Had the pulley for a while, but never got around to installing it until this past Saturday. All in all, a painless process (for me at least, being the photographer,
Total time, roughly 30 minutes.
The following is my recollection and terminology of the parts & process. I may have miss-named some things, but overall, you should get a pretty clear idea of the parts and the process.
Get the in the air. Most may use a jack and jack stands, we had a lift at our disposal, so....up it went.
Once in the air, begin removing the plastic air-dam, skid plat, (whatever you want to call it), by taking out about 1k bolts.
Once the air-dam is removed, you will now be able to see the pulley and belts. Begin loosening the center bolts on the tensioner pulley. There are 2 in total. One is to the right of the crank pulley, and the other is to the left.
Now that the center bolts are loosened, you must loosen tension on the main and secondary belts by loosening the bolts that actually raise and lower the tensioner pulleys.
Remove stock belts and loosen the center bolt for the crank pulley. Now, this can be a little bit tricky. How do you loosen the bolt, when it will spin the pulley? Lower the car back towards the ground, and position the breaker bar so that it is on the bolt, and also on the floor. Then, once everything is where it should be, you turn the key on the ignition to turn the starter motor, but you don't want to actually turn over the engine.
Unscrew crank pulley bolt, remove pulley, and clean the now exposed surface. WD40 should work just fine. Be sure to run a clean finger along the inside to ensure that no debris is left behind, then spray the area with a lubricant (I think we used a lithium specifically for this application...)
Take a moment to compare the stock pulley with the new lightweight under-drive pulley. There is a dramatic weight and size difference.
Put on the new pulley. Be sure the line up the key-notch to the correct locations, and uniformly push on the pulley so as not to teeter it. Tighten the crank pulley bolt by hand until it starts to move, then find a method of securing the pulley from spinning freely. We used a ratcheting strap, through the pulley, around the sway bar, and secured to a point on the frame behind the engine.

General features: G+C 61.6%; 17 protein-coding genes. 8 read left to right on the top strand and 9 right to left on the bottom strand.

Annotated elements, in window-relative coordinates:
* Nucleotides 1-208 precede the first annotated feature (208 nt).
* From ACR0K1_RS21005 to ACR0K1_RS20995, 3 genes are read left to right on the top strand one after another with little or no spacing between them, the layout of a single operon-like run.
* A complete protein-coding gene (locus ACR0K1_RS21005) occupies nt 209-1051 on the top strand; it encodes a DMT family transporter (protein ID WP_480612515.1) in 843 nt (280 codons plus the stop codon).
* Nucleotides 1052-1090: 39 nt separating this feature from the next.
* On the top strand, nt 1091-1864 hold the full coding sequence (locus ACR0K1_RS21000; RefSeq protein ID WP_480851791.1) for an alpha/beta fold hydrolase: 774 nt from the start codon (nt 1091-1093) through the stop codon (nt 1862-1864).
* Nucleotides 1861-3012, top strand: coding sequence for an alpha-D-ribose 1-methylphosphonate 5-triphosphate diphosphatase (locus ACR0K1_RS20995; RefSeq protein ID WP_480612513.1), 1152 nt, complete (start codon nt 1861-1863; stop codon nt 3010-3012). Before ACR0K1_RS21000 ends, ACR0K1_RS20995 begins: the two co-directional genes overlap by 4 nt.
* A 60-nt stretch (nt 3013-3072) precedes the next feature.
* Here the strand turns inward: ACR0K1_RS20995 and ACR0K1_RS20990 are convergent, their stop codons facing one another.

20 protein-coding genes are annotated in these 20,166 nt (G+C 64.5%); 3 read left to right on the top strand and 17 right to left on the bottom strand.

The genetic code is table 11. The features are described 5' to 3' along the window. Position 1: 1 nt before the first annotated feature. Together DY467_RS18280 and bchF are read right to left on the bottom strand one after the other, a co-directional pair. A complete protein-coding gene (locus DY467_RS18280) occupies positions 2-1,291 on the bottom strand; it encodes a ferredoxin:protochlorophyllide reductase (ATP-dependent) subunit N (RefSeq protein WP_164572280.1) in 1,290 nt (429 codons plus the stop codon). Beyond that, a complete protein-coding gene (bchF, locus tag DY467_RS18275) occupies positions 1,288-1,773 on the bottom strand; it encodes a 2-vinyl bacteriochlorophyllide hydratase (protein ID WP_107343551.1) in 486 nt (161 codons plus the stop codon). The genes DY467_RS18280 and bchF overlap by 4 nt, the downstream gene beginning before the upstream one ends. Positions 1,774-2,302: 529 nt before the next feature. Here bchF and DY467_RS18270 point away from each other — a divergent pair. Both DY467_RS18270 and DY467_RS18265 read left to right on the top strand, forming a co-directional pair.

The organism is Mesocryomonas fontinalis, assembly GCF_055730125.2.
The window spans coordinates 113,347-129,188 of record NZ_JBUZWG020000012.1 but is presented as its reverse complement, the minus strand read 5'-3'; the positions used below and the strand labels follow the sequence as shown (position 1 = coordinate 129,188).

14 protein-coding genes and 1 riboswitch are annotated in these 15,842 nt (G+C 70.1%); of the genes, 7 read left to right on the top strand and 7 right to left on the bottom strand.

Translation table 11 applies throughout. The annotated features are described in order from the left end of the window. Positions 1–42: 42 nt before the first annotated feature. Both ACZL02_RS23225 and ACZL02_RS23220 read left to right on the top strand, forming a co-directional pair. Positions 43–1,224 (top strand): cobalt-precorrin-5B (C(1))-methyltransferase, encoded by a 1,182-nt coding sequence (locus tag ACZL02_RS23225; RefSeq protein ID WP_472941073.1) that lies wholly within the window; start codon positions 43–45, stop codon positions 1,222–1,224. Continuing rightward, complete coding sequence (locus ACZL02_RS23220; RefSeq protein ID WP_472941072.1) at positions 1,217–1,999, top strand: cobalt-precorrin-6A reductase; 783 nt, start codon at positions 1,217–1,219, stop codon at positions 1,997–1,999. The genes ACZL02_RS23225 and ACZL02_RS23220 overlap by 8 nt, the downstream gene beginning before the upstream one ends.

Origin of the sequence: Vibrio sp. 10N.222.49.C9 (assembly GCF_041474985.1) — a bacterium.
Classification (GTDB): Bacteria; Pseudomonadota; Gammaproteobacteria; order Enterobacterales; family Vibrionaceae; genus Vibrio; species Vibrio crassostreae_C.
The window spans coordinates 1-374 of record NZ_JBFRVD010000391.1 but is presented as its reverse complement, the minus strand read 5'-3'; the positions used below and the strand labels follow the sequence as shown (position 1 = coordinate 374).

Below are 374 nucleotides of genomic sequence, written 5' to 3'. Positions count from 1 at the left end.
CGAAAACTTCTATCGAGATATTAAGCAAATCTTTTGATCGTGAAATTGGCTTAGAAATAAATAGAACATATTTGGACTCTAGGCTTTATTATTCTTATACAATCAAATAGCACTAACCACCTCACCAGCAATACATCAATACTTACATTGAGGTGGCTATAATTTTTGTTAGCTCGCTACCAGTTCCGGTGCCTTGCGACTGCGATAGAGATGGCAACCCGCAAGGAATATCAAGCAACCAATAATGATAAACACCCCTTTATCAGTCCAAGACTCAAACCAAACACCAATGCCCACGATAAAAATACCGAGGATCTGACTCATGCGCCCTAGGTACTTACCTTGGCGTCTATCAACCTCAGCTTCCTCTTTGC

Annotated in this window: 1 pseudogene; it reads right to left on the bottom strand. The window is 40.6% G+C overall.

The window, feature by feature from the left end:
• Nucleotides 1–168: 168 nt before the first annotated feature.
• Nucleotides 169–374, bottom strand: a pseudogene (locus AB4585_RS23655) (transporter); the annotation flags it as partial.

Once secure, begin slowing tightening the crank bolt until you reach the correct tightness (don't recall exact torque number, but oh well...)
It should look like this once correctly tightened down.
Put on your new belts (remember, this is an under-drive pulley, so it is smaller, thus requires smaller belts) and tighten your tensioners, in reverse order as when you took them off in steps 3 and 4.
Put the air-dam back on, lower the car
Take the car for a test drive, and enjoy the smooth, quick reving response.
The car feels a little more peppy and smoother during acceleration. This may a placebo effect, after all, getting back the percentage of wheel horse power from this is very small compared to the total power output prior to the upgrade, but you cannot argue the positive impact that this pulley has once you see and feel the stock compared to the new pulley.
Most impressive find:
There have been plenty of comments by others about other Lightweight Under-Drive Crank Pulleys that other manufacturers have made, in that there is a constant squeal. For some, it is that the belts had not been properly tightened. For others, it's that the sleeve/collar of the new pulley flexes, as it is made from aluminum, and thus is rubs against the seal behind it. This WRP Technology crank pulley uses a stainless steel sleeve/collar, and thus resists flex far better than aluminum.
Why is this impressive? My stock pulley had been squealing for the past 2.5 years. Tightening the belt tensioners, changing the belts, etc... nothing fixed the problem. This is the first time that I have been squeal free in years!